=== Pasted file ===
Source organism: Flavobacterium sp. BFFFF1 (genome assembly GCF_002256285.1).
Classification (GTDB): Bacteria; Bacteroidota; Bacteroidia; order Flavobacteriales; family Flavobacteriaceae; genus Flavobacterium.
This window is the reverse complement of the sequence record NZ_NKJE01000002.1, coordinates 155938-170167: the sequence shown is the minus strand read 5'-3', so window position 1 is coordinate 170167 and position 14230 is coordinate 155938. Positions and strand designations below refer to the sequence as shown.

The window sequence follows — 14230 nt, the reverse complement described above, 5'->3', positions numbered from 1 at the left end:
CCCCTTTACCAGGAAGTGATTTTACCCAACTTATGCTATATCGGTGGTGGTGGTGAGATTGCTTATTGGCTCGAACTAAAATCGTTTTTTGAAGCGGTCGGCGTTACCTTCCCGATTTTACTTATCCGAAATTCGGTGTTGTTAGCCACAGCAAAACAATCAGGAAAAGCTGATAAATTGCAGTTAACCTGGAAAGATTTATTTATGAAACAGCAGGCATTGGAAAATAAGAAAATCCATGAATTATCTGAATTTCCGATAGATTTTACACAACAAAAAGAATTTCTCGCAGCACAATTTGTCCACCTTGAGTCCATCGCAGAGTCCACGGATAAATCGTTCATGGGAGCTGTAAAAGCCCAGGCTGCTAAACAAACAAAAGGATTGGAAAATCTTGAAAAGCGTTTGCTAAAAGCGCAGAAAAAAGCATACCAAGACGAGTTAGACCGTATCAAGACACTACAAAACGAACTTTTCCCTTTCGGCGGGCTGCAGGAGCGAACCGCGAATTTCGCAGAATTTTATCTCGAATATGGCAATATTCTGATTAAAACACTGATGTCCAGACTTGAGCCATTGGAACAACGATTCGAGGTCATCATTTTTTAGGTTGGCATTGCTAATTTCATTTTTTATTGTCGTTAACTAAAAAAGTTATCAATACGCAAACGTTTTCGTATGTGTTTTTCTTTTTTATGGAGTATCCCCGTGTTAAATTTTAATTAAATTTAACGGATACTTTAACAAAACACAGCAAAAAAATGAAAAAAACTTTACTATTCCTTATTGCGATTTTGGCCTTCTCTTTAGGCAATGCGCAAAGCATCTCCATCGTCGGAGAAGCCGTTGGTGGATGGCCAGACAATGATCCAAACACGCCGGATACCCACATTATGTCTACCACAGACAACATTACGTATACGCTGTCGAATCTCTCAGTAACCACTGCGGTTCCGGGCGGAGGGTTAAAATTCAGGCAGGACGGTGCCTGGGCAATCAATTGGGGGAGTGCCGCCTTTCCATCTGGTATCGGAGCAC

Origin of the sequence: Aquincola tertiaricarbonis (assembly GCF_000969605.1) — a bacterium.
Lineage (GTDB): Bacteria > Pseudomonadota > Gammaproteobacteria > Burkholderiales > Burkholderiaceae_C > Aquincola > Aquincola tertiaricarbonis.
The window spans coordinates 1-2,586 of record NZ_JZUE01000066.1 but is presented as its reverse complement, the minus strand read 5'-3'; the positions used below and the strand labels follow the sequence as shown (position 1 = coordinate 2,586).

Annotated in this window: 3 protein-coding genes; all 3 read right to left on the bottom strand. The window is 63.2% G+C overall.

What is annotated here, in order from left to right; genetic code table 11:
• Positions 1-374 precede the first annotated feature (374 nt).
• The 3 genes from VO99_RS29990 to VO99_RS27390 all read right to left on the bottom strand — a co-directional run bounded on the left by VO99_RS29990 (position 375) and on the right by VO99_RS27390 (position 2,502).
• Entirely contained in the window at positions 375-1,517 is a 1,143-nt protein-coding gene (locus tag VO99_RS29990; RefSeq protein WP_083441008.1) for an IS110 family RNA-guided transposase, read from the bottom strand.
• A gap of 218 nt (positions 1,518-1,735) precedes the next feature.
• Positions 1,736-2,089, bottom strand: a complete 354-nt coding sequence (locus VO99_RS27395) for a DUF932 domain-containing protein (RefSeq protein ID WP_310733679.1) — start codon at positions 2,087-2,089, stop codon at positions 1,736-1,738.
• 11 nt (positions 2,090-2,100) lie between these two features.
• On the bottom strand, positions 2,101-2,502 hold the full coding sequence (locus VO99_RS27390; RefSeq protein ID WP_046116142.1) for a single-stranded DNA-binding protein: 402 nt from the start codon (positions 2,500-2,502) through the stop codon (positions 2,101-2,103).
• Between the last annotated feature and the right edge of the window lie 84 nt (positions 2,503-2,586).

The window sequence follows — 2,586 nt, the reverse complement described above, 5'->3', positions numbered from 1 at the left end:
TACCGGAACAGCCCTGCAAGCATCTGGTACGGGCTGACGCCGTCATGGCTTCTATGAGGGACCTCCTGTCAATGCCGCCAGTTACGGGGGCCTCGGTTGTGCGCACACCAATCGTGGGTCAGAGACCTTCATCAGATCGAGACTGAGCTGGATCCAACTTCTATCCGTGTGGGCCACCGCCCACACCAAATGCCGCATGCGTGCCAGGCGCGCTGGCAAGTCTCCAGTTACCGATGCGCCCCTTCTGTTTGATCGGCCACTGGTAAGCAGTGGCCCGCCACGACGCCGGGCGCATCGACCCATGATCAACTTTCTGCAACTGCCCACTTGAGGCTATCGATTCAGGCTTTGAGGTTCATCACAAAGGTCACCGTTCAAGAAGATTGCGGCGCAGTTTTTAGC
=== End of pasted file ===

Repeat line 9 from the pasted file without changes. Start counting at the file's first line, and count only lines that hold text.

Annotated in this window: 3 protein-coding genes; all 3 read right to left on the bottom strand. The window is 63.2% G+C overall.